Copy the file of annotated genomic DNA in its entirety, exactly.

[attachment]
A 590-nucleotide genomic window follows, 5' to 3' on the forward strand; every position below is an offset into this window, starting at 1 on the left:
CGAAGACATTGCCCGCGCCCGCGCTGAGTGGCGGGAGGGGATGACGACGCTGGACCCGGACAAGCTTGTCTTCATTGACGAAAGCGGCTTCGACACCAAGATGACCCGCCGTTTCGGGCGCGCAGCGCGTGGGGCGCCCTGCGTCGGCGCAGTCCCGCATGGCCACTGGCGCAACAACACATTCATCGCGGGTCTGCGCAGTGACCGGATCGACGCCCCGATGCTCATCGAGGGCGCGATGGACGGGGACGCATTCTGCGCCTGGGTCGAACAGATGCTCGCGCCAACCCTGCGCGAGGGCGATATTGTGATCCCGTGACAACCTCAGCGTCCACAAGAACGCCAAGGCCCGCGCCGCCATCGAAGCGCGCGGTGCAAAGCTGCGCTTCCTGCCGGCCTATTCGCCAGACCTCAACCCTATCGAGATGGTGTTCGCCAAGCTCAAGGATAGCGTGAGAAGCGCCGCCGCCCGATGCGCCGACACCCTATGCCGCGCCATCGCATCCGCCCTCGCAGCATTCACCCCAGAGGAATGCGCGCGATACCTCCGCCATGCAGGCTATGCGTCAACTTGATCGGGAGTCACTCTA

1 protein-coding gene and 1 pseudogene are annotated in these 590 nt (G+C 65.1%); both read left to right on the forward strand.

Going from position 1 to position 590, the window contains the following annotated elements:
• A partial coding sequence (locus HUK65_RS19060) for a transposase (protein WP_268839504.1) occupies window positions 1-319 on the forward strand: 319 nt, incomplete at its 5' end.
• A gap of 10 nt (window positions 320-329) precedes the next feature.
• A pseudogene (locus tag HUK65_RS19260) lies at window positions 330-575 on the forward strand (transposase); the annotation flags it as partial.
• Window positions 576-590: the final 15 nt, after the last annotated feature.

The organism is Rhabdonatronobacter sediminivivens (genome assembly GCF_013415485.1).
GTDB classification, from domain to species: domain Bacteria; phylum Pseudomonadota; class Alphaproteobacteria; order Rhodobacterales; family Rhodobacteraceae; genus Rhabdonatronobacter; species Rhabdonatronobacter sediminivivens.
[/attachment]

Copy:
A 590-nucleotide genomic window follows, 5' to 3' on the forward strand; every position below is an offset into this window, starting at 1 on the left:
CGAAGACATTGCCCGCGCCCGCGCTGAGTGGCGGGAGGGGATGACGACGCTGGACCCGGACAAGCTTGTCTTCATTGACGAAAGCGGCTTCGACACCAAGATGACCCGCCGTTTCGGGCGCGCAGCGCGTGGGGCGCCCTGCGTCGGCGCAGTCCCGCATGGCCACTGGCGCAACAACACATTCATCGCGGGTCTGCGCAGTGACCGGATCGACGCCCCGATGCTCATCGAGGGCGCGATGGACGGGGACGCATTCTGCGCCTGGGTCGAACAGATGCTCGCGCCAACCCTGCGCGAGGGCGATATTGTGATCCCGTGACAACCTCAGCGTCCACAAGAACGCCAAGGCCCGCGCCGCCATCGAAGCGCGCGGTGCAAAGCTGCGCTTCCTGCCGGCCTATTCGCCAGACCTCAACCCTATCGAGATGGTGTTCGCCAAGCTCAAGGATAGCGTGAGAAGCGCCGCCGCCCGATGCGCCGACACCCTATGCCGCGCCATCGCATCCGCCCTCGCAGCATTCACCCCAGAGGAATGCGCGCGATACCTCCGCCATGCAGGCTATGCGTCAACTTGATCGGGAGTCACTCTA

1 protein-coding gene and 1 pseudogene are annotated in these 590 nt (G+C 65.1%); both read left to right on the forward strand.

Going from position 1 to position 590, the window contains the following annotated elements:
• A partial coding sequence (locus HUK65_RS19060) for a transposase (protein WP_268839504.1) occupies window positions 1-319 on the forward strand: 319 nt, incomplete at its 5' end.
• A gap of 10 nt (window positions 320-329) precedes the next feature.
• A pseudogene (locus tag HUK65_RS19260) lies at window positions 330-575 on the forward strand (transposase); the annotation flags it as partial.
• Window positions 576-590: the final 15 nt, after the last annotated feature.

The organism is Rhabdonatronobacter sediminivivens (genome assembly GCF_013415485.1).
GTDB classification, from domain to species: domain Bacteria; phylum Pseudomonadota; class Alphaproteobacteria; order Rhodobacterales; family Rhodobacteraceae; genus Rhabdonatronobacter; species Rhabdonatronobacter sediminivivens.